As the first half wore on, Brighton, just like every side we play, began to dominate possession and they knocked the ball around in midfield at times in a manner that we are completely incapable of matching, but they gained nothing whatsoever from this because when it came to a goal threat they looked exactly what they are – a relegation threatened side, barely averaging a goal a game.
Brighton at least looked capable of creating something though and were able to enjoy almost two thirds of possession in the first half against a side that, for me at least, was trying to play a more possession based game. Ironically, in the second half as we went more direct with Eoin Doyle on for the anonymous Stuart O’Keefe, we rallied to the dizzy heights of 40% possession by the end of the match.
Possession figures have almost assumed a mythical status at Cardiff these days – there are those who swear that there was once a Championship game where we had the ball more than our opponents did, but I dismiss such people in much the same way as I do those who swear they’ve seen Arsene Wenger admit he saw the incident which led to one of his players being red carded. Being serious, it’s now four months and sixteen matches since we had more of the ball than the opposition in a Championship game and, after hearing our manager’s thoughts on this in his post match press conference, I have to wonder if this bothers him at all.
When asked about being beaten 60/40 in the possession stakes by a side just outside the bottom three, Slade responded ah, but Brighton are a possession based team. My initial response on hearing this was to think “so we aren’t then?” – our manager did qualify this by saying that it’s where you have possession that is most important, but we get into threatening areas so rarely that I think it completely nullifies any argument he might try to come out with to claim that his way is more likely to succeed.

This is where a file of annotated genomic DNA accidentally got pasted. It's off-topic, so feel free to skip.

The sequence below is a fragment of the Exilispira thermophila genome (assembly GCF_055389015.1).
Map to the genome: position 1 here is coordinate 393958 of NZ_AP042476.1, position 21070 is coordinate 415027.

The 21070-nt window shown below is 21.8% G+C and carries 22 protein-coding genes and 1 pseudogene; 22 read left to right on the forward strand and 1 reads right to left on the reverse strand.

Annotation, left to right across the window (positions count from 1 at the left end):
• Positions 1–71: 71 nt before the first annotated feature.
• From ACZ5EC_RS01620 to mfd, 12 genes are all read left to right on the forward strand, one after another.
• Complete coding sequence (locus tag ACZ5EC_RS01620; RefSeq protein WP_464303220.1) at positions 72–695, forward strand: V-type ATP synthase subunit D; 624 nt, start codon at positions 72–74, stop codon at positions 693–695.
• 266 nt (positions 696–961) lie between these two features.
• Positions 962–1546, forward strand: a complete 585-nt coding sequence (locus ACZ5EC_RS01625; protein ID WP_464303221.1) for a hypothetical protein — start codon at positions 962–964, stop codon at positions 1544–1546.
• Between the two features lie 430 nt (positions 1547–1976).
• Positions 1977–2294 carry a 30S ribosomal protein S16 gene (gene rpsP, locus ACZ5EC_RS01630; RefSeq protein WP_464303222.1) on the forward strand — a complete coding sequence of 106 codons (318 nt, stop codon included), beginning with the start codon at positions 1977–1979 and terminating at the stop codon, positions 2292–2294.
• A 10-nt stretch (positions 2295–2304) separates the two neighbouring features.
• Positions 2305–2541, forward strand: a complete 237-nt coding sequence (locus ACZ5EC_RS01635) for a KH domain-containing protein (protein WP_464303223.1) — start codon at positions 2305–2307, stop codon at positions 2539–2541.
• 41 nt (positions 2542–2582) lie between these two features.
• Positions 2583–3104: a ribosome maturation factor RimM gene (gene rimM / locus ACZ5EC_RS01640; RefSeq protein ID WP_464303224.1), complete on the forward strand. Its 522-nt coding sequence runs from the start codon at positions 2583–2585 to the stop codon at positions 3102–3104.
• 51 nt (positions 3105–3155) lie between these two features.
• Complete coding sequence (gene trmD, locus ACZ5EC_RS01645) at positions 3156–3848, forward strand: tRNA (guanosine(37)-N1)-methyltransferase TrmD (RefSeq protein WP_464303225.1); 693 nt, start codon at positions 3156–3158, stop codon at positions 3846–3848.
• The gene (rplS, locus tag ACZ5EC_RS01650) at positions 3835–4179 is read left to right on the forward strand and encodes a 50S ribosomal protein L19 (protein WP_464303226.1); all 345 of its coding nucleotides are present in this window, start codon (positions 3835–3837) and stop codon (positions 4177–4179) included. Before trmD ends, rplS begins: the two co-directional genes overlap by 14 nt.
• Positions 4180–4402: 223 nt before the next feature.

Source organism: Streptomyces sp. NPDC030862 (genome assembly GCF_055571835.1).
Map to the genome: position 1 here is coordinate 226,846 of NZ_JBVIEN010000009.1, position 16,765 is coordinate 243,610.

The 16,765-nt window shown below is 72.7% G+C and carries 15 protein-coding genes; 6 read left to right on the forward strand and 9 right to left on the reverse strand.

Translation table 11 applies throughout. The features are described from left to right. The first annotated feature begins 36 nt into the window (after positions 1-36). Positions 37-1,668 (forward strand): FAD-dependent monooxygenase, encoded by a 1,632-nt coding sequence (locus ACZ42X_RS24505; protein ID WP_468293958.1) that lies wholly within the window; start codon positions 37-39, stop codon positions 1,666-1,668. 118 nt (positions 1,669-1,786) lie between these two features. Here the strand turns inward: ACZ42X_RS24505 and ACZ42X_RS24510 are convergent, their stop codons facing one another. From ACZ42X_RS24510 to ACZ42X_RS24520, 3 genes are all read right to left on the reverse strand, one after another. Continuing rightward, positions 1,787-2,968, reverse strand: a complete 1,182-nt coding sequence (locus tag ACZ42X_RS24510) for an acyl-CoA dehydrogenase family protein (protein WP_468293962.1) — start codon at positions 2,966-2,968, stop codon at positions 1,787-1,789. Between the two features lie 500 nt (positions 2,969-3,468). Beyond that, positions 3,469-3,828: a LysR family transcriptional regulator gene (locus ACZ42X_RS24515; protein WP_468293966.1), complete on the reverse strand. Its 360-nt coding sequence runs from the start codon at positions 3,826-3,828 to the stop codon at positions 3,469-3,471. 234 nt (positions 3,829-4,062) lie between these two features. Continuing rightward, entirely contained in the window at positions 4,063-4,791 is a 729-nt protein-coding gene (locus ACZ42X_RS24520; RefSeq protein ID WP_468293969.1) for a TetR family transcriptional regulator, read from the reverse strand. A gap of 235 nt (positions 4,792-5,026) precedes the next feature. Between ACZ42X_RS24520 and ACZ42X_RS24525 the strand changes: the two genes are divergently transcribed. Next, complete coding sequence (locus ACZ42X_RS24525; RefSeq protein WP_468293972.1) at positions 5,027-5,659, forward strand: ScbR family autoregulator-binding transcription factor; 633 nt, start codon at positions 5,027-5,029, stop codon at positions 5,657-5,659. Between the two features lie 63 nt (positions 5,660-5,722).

Are every side we play “a possession based team” Mr Slade, because since you took over, only Millwall have had less of the ball (by 51/49) in the nineteen Championship matches we’ve played – we had managed to clamber above Blackpool in the possession table before last night, but with them managing 43% against Middlesbrough, we’re probably back in our rightful place again now. So, does our manager not care about how little of the ball we have every week – let’s face it, we are crap in this respect and so, although I hate the type of football we had been playing, maybe we are better suited to the thud and blunder stuff?
The trouble is, we are pretty hopeless at that as well, as was shown in the second half last night when an early “siege” on the Brighton goal saw Gunnarsson have the shot that prompted the ironic applause and another header that dribbled it’s way into Stockdale’s gloves for what I think should have been a second effort on target (the BBC disagrees and maintains that we just had the one). What with his pass out to the winger when everyone thought he was trying a shot and his two goal attempts, Gunnarsson was certainly in the thick of the action, but, seriously, the close range header he put over from a Whittingham corner with about a quarter of an hour left exemplified how much things have changed in two years for three important members of the Championship winning squad.
I’m sure Gunnarsson would have buried that header a couple of years ago, but this is now, and the man who scored so many important goals in 12/13 has had the confidence drained out of him, just like Craig Noone (the odd good moment last night, couldn’t make up for the usual, so frustrating, lack of an end product from the winger). At least those two players didn’t hide though on a very difficult night, unfortunately I cannot say the same about Peter Whittingham – I get no pleasure out of saying that when the player concerned has been such a great (and I mean great) servant for the club, but Tom Adeyemi and Joe Ralls must have watched him last night and asked “am I really worse than that?”.